While the science and technology of TDM are complex enough involving information retrieval (IR), optical character recognition (OCR), and natural language processing (NLP), the legal complications are, sadly, equally dizzying. The legal status of TDM is unclear at best, both because there are a multitude of techniques to engage in TDM, and because the implications of various techniques vary from jurisdiction to jurisdiction. This makes cross-national collaboration, integral to science, difficult at best. For example, TDM is generally considered to not implicate copyright in the U.S. There are several theories as to why TDM falls outside copyright, but the most obvious is that it uses copyrighted material for a transformative purpose and is therefore a fair use. Judge Baer, writing in Author’s Guild, Inc., et. al. v. Hathi Trust, et. al. (Case 1:11-cv-06351-HB)
“The use to which the works in the HDL are put is transformative because the copies serve an entirely different purpose than the original works: the purpose is superior search capabilities rather than actual access to copyrighted material. The search capabilities of the HDL have already given rise to new methods of academic inquiry such as text mining.”
Judge Baer goes on to state:
“I cannot imagine a definition of fair use that would not encompass the transformative uses made by Defendants’ MDP and would require that I terminate this invaluable contribution to the progress of science and cultivation of the arts.”
The clarity, however, is far from universal as the situation outside the U.S. gets muddy. While there have been a few welcome developments in the U.K., the copyright laws of many other countries have little to no clarity on whether TDM falls outside of the reach of copyright and related laws. Where TDM does implicate copyright, the license status of the original material can make automated access and analysis very complicated, requiring additional checks to ensure any material is only being used as permitted by the license. And, even where the relevant licenses are free and open, and conducive to TDM, contractual agreements between research institutions and publishers, who are often the gatekeepers of the corpora, can create significant hurdles.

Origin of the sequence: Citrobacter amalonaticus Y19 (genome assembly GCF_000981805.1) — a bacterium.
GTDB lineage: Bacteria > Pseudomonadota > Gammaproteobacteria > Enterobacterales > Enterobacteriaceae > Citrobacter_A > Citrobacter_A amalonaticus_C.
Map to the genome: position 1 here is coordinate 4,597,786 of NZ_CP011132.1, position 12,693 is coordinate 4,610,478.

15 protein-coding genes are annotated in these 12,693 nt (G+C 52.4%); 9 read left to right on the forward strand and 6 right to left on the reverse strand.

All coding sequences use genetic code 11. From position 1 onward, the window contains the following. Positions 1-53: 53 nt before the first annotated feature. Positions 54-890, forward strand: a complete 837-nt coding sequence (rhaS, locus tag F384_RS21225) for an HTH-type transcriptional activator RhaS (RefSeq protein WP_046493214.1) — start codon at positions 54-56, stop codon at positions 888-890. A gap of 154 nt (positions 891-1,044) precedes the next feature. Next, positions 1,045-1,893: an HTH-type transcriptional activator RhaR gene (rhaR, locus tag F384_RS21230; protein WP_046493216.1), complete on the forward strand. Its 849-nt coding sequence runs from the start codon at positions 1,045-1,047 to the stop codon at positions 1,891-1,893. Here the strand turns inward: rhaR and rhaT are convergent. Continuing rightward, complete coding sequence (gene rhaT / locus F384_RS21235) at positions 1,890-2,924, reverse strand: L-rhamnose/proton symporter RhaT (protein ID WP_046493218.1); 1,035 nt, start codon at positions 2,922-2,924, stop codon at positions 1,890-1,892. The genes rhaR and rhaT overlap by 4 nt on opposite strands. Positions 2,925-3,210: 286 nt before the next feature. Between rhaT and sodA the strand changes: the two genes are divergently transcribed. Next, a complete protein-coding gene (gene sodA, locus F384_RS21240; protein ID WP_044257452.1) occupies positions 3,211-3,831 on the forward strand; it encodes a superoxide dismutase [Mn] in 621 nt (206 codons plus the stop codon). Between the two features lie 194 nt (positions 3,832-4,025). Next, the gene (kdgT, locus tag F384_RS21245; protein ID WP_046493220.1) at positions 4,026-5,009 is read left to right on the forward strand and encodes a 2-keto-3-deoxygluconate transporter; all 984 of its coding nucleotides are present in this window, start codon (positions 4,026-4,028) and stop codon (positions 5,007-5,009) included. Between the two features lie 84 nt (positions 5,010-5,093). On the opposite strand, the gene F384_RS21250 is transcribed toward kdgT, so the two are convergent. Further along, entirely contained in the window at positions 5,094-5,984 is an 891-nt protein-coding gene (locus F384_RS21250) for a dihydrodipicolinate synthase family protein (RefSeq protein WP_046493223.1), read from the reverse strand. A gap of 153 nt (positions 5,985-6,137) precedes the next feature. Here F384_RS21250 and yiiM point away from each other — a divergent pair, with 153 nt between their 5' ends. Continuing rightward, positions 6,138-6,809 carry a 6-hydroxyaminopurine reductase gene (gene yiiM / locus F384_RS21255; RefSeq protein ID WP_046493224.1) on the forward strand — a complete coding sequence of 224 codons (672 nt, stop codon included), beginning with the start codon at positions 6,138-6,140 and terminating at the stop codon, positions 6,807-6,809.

In a comment on proposed U.K. exception for information mining, both iCommons and the Open Knowledge Foundation (OKFN) supported the UK Government’s opinion that it is inappropriate for “Certain activities of public benefit such as medical research obtained through text mining to be in effect subject to veto by the owners of copyrights in the reports of such research, where access to the reports was obtained lawfully.” PLOS opined, “Enabling content mining is a core part of the value offering for Open Access publication services.” In its response to EU copyright review, LIBER stated, “All exceptions related to education, learning and access to knowledge to be made mandatory. In particular, we would like to see a specific exception for text and data mining for all research purposes.” OKFN’s Working Group on Open Access stated:
“We assert that there is no legal, ethical or moral reason to refuse to allow legitimate accessors of research content (OA or otherwise) to use machines to analyse the published output of the research community. Researchers expect to access and process the full content of the research literature with their computer programs and should be able to use their machines as they use their eyes.”
Support for text and data mining under the guise of “The right to read is the right to mine” has been demonstrated by other organizations including the declarations by Copyright for Creativity (July 2013) and the International Federation of Library Associations and Organizations (December 2013). If we as a society wish to realize the incredible potential for text and data mining, the practice should not be controlled through contractual terms or licensing.